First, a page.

In Gotham’s history the transformation of District Attorney Harvey Dent into Two-Face stands as one of Batman’s most haunting failures. Two-Face was considered too grisly and dark a character to appear in the Adam West Batman show and it was not until Batman: the animated series that the story of Two-Face appeared on any screen, big or small. It wasn’t until Christopher Nolan’s The Dark Knight in 2008 that we finally got a silver screen version of Two-Face that captured the dark heart of the character.
A successful telling of Harvey’s story has to highlight how Dent is and is not like Batman. Whether as a hero or a villain Harvey Dent’s struggle is a struggle for order. He is an agent of the law, whether or not the law is civic law or the law of his own broken soul. At another level Two-Face a doppelganger to the Dark Knight–personal tragedy formed both Batman and Two-Face. The difference between the two men is how they dealt with the anger and violence they discovered inside themselves. Bruce Wayne confronted his anger and grief head on and learned to look beyond them in a way that let him help others. Harvey Dent hid from (and hid away) the rage inside him until he ran out of luck and discovered that fury was all he had left. He lost control of his life and when he lost even the illusion of control he embraced darkness.
This fall can only be fully appreciated if we first get to see the good Dent was doing. Dini and Timm made a point of showing us a Harvey Dent who was genuinely nice and heroic in a number of episodes before Two-Face emerges. Dent is a good guy in the pilot, and he’s still a good guy when he’s poisoned by Poison Ivy in “Pretty Poison”. He’s a crusader against organized crime, engaged to a supportive fiancée, and a longtime friend of Bruce Wayne. Dent is close enough to Wayne that when Wayne tells him bluntly that his recent girlfriend Pamela Isley is all wrong for him (i.e. she’s Poison Ivy) Dent listens.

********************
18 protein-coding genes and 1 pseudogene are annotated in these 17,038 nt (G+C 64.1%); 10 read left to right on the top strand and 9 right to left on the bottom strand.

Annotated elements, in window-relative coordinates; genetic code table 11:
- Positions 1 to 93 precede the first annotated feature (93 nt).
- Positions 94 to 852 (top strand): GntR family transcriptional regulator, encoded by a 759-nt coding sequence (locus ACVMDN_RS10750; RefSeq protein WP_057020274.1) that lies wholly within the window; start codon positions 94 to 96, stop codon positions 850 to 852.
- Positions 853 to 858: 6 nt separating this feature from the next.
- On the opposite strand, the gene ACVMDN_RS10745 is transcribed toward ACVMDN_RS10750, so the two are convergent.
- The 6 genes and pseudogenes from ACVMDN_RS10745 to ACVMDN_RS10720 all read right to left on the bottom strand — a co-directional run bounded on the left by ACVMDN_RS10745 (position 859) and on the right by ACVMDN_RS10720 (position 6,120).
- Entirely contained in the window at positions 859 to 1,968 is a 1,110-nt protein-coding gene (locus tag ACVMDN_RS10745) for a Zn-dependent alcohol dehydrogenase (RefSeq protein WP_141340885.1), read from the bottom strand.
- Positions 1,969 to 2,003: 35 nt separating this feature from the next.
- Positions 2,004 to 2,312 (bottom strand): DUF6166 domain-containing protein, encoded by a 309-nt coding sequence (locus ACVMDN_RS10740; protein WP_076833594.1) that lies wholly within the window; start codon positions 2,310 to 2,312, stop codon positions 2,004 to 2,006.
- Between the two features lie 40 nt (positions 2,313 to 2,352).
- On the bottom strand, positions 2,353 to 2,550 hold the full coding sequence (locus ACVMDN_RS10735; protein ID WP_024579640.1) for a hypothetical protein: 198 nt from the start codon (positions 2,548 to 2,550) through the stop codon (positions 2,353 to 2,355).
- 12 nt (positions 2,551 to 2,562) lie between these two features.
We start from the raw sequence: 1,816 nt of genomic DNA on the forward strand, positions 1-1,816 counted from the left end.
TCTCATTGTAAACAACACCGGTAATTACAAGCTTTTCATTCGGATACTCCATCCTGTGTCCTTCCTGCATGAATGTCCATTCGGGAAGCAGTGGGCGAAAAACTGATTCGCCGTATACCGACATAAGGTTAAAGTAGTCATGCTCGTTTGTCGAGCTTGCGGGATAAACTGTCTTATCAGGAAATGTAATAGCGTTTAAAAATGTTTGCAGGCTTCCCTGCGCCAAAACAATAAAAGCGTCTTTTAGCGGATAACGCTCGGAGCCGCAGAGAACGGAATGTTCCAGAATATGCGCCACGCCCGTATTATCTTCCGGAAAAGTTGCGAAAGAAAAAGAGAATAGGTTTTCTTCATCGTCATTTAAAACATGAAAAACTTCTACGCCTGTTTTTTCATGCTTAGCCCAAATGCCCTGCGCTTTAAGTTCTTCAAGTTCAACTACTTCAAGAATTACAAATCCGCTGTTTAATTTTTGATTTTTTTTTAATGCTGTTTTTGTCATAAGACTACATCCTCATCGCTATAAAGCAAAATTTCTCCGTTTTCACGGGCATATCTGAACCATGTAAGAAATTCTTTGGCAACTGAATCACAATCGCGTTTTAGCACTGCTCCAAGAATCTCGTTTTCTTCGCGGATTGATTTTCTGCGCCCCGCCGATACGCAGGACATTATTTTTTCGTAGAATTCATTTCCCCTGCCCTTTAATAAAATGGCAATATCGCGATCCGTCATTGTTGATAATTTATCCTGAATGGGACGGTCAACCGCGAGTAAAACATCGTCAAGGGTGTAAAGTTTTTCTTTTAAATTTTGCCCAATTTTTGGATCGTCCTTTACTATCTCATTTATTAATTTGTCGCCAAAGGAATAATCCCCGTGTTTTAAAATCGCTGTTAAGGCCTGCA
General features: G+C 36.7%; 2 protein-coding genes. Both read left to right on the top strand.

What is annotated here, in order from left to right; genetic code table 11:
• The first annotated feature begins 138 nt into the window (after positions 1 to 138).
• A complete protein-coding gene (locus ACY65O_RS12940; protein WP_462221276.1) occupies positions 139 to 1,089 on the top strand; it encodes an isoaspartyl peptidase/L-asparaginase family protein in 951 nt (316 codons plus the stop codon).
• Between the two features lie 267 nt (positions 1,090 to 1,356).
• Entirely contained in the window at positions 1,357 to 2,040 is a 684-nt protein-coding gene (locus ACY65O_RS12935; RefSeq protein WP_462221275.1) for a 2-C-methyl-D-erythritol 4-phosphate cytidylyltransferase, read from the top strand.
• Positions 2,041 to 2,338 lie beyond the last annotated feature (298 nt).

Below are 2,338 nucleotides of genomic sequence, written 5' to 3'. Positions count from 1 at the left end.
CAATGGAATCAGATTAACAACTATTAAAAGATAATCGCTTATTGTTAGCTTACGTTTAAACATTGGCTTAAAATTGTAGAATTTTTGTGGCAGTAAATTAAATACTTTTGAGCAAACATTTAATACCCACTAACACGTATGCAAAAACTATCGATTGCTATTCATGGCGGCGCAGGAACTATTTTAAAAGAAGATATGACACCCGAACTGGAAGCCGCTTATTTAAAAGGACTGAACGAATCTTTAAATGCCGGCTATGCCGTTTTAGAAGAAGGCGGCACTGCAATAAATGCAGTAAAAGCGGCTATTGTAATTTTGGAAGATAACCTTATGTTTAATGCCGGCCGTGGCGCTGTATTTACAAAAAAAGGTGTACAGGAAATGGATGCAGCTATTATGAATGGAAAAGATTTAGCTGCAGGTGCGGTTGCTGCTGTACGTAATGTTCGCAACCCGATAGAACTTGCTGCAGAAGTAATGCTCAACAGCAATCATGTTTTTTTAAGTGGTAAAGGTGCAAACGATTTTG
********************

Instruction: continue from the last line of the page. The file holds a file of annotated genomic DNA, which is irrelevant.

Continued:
By the start of the two-part story “Two-Face” Dent has already heeded his fiancée Grace’s advice to get psychiatric help for a dormant personality that is threatening to erupt to the surface as Dent’s election campaign is under way. Crime boss Rupert Thorne discovers this weakness and exploits it to blackmail Harvey, which pushes Dent’s sociopathic second personality permanently to the forefront of Dent’s mind. Dent sees his dark side as the right tool to fight Rupert Thorne. Batman arrives at the secret meeting where Thorne hoped to blackmail Dent just in time to not save Dent from having his face ravaged by an electro-chemical explosion. The physical scars end up being mere physical manifestations of a man who does not yet realize how broken he already is. Dent put his political career and his battle against organized crime above his own safety and sanity.